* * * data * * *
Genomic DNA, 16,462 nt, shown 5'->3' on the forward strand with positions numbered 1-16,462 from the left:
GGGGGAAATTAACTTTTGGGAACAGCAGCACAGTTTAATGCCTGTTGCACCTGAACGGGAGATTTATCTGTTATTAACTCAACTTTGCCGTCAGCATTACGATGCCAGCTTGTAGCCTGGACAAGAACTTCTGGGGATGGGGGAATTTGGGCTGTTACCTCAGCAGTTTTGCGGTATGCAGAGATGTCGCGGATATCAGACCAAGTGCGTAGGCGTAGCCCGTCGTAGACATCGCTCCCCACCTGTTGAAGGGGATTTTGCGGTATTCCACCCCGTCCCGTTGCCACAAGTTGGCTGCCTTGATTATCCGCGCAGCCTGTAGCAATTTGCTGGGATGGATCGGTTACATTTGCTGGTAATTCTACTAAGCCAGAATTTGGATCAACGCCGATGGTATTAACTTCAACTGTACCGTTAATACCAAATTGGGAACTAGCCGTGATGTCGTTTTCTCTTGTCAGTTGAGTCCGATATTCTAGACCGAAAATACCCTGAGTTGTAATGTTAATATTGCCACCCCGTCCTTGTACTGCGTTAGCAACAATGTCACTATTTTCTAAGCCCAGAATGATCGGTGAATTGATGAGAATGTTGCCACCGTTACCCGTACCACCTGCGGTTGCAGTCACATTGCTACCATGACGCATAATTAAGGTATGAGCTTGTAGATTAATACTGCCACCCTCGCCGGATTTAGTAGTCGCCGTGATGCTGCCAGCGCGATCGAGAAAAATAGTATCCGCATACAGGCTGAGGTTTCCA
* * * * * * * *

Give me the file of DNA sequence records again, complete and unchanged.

Genomic DNA, 16,462 nt, shown 5'->3' on the forward strand with positions numbered 1-16,462 from the left:
GGGGGAAATTAACTTTTGGGAACAGCAGCACAGTTTAATGCCTGTTGCACCTGAACGGGAGATTTATCTGTTATTAACTCAACTTTGCCGTCAGCATTACGATGCCAGCTTGTAGCCTGGACAAGAACTTCTGGGGATGGGGGAATTTGGGCTGTTACCTCAGCAGTTTTGCGGTATGCAGAGATGTCGCGGATATCAGACCAAGTGCGTAGGCGTAGCCCGTCGTAGACATCGCTCCCCACCTGTTGAAGGGGATTTTGCGGTATTCCACCCCGTCCCGTTGCCACAAGTTGGCTGCCTTGATTATCCGCGCAGCCTGTAGCAATTTGCTGGGATGGATCGGTTACATTTGCTGGTAATTCTACTAAGCCAGAATTTGGATCAACGCCGATGGTATTAACTTCAACTGTACCGTTAATACCAAATTGGGAACTAGCCGTGATGTCGTTTTCTCTTGTCAGTTGAGTCCGATATTCTAGACCGAAAATACCCTGAGTTGTAATGTTAATATTGCCACCCCGTCCTTGTACTGCGTTAGCAACAATGTCACTATTTTCTAAGCCCAGAATGATCGGTGAATTGATGAGAATGTTGCCACCGTTACCCGTACCACCTGCGGTTGCAGTCACATTGCTACCATGACGCATAATTAAGGTATGAGCTTGTAGATTAATACTGCCACCCTCGCCGGATTTAGTAGTCGCCGTGATGCTGCCAGCGCGATCGAGAAAAATAGTATCCGCATACAGGCTGAGGTTTCCA